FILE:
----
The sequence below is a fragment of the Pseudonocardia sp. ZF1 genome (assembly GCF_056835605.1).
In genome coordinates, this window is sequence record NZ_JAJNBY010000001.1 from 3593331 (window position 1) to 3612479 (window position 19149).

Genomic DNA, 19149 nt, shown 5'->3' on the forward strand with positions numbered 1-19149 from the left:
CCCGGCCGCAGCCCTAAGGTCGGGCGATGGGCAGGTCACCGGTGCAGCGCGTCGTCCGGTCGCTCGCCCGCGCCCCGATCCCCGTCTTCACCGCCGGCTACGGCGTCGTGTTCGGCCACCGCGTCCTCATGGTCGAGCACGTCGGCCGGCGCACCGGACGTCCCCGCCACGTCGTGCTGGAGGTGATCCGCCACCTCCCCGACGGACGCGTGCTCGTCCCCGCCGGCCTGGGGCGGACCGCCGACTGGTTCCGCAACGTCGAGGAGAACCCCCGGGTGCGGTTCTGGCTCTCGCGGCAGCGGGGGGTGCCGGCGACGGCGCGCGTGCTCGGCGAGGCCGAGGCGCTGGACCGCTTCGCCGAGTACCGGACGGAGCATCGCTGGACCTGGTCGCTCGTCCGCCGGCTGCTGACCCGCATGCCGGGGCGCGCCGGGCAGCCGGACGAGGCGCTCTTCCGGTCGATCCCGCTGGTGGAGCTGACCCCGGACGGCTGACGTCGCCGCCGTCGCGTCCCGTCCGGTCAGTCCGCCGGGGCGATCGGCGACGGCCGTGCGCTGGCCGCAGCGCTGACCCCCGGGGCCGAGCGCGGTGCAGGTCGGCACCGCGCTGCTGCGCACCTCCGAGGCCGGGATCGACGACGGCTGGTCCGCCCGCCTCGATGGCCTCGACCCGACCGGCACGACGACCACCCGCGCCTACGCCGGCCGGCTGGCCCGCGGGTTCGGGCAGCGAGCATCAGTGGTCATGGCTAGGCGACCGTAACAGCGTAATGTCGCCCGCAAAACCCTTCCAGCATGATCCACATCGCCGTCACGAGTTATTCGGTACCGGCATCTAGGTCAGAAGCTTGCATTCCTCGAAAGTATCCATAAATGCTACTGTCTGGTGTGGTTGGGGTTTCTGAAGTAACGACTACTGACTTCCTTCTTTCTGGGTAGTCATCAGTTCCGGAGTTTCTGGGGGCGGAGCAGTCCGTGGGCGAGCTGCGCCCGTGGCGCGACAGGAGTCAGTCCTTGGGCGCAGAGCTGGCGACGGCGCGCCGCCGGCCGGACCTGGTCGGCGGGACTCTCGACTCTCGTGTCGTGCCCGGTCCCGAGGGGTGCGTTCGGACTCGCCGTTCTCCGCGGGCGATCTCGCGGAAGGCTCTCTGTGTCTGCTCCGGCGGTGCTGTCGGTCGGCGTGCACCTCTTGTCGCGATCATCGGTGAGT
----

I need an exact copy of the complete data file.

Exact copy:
The sequence below is a fragment of the Pseudonocardia sp. ZF1 genome (assembly GCF_056835605.1).
In genome coordinates, this window is sequence record NZ_JAJNBY010000001.1 from 3593331 (window position 1) to 3612479 (window position 19149).

Genomic DNA, 19149 nt, shown 5'->3' on the forward strand with positions numbered 1-19149 from the left:
CCCGGCCGCAGCCCTAAGGTCGGGCGATGGGCAGGTCACCGGTGCAGCGCGTCGTCCGGTCGCTCGCCCGCGCCCCGATCCCCGTCTTCACCGCCGGCTACGGCGTCGTGTTCGGCCACCGCGTCCTCATGGTCGAGCACGTCGGCCGGCGCACCGGACGTCCCCGCCACGTCGTGCTGGAGGTGATCCGCCACCTCCCCGACGGACGCGTGCTCGTCCCCGCCGGCCTGGGGCGGACCGCCGACTGGTTCCGCAACGTCGAGGAGAACCCCCGGGTGCGGTTCTGGCTCTCGCGGCAGCGGGGGGTGCCGGCGACGGCGCGCGTGCTCGGCGAGGCCGAGGCGCTGGACCGCTTCGCCGAGTACCGGACGGAGCATCGCTGGACCTGGTCGCTCGTCCGCCGGCTGCTGACCCGCATGCCGGGGCGCGCCGGGCAGCCGGACGAGGCGCTCTTCCGGTCGATCCCGCTGGTGGAGCTGACCCCGGACGGCTGACGTCGCCGCCGTCGCGTCCCGTCCGGTCAGTCCGCCGGGGCGATCGGCGACGGCCGTGCGCTGGCCGCAGCGCTGACCCCCGGGGCCGAGCGCGGTGCAGGTCGGCACCGCGCTGCTGCGCACCTCCGAGGCCGGGATCGACGACGGCTGGTCCGCCCGCCTCGATGGCCTCGACCCGACCGGCACGACGACCACCCGCGCCTACGCCGGCCGGCTGGCCCGCGGGTTCGGGCAGCGAGCATCAGTGGTCATGGCTAGGCGACCGTAACAGCGTAATGTCGCCCGCAAAACCCTTCCAGCATGATCCACATCGCCGTCACGAGTTATTCGGTACCGGCATCTAGGTCAGAAGCTTGCATTCCTCGAAAGTATCCATAAATGCTACTGTCTGGTGTGGTTGGGGTTTCTGAAGTAACGACTACTGACTTCCTTCTTTCTGGGTAGTCATCAGTTCCGGAGTTTCTGGGGGCGGAGCAGTCCGTGGGCGAGCTGCGCCCGTGGCGCGACAGGAGTCAGTCCTTGGGCGCAGAGCTGGCGACGGCGCGCCGCCGGCCGGACCTGGTCGGCGGGACTCTCGACTCTCGTGTCGTGCCCGGTCCCGAGGGGTGCGTTCGGACTCGCCGTTCTCCGCGGGCGATCTCGCGGAAGGCTCTCTGTGTCTGCTCCGGCGGTGCTGTCGGTCGGCGTGCACCTCTTGTCGCGATCATCGGTGAGT